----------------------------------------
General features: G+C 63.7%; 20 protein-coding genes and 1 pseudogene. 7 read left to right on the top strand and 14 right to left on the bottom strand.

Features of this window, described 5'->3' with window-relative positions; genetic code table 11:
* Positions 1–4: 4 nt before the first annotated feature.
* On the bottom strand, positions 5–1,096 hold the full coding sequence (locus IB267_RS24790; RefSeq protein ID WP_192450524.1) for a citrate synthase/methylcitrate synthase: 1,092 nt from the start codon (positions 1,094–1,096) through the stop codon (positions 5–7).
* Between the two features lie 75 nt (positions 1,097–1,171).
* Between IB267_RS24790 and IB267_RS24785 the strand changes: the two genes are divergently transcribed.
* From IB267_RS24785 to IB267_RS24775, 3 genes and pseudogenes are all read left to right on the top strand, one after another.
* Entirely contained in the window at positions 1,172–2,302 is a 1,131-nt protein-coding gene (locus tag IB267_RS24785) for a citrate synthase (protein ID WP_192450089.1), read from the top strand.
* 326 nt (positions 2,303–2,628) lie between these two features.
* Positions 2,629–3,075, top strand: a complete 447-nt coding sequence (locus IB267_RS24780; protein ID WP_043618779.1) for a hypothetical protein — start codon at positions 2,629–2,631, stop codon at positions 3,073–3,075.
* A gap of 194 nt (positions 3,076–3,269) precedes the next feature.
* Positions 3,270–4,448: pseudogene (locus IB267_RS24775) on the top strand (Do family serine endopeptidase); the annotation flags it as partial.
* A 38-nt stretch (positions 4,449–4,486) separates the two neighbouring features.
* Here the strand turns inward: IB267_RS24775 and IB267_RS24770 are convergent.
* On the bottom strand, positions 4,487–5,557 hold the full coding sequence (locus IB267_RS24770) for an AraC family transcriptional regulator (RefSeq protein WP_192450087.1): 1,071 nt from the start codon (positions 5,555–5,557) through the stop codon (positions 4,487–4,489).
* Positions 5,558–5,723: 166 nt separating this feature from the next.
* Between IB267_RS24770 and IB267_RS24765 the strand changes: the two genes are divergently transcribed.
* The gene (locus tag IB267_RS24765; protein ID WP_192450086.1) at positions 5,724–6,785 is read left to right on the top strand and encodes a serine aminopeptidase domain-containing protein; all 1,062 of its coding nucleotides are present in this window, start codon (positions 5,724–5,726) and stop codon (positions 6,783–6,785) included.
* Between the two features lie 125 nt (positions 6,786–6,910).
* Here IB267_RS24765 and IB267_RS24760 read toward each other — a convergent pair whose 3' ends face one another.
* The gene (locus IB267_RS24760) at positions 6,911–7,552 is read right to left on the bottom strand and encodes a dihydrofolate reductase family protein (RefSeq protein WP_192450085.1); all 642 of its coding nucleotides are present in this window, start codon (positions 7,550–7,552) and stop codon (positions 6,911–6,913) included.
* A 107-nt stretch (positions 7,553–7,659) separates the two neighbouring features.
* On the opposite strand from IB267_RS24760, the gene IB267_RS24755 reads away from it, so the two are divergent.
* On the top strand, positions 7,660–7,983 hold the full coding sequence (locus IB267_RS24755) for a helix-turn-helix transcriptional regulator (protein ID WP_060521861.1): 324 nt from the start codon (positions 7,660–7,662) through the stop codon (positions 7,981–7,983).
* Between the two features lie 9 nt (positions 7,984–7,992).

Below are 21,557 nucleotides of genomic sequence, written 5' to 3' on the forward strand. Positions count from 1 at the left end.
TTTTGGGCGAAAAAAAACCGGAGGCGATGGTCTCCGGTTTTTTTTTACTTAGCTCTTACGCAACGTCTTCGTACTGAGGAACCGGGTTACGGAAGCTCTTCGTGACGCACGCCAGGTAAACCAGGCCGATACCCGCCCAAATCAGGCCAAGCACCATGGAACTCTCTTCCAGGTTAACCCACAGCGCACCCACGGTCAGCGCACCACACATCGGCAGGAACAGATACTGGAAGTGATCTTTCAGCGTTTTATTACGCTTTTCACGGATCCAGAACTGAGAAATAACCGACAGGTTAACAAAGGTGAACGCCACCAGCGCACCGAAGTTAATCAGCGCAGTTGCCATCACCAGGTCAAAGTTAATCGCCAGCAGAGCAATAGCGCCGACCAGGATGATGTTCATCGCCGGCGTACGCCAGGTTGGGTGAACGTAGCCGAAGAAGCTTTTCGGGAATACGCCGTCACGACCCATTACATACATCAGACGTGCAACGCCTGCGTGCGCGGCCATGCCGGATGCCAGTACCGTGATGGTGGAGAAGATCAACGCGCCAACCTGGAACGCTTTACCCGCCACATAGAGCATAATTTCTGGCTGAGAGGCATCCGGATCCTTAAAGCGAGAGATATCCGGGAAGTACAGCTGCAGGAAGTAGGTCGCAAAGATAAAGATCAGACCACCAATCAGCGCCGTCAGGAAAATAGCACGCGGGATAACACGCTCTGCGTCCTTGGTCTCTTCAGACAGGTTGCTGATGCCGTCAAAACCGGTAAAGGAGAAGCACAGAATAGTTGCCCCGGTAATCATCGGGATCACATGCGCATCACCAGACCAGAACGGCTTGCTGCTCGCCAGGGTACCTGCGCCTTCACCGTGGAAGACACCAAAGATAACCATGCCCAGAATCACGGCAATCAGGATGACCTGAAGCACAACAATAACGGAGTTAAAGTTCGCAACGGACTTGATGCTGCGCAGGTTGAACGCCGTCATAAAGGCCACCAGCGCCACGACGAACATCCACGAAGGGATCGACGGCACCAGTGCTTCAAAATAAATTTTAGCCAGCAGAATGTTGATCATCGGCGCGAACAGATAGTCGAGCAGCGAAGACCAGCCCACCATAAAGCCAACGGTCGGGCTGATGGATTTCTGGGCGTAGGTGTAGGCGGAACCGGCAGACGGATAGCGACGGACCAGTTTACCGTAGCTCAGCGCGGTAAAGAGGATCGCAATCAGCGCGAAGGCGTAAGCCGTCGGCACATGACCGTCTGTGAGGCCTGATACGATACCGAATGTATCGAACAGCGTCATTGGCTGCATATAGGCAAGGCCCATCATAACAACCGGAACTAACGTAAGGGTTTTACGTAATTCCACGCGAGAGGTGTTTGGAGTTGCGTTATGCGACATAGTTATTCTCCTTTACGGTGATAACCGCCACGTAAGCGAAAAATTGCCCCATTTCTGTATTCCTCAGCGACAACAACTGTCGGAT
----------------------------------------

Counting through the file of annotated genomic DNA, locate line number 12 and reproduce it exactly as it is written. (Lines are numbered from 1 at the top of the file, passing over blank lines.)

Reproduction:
* Positions 3,270–4,448: pseudogene (locus IB267_RS24775) on the top strand (Do family serine endopeptidase); the annotation flags it as partial.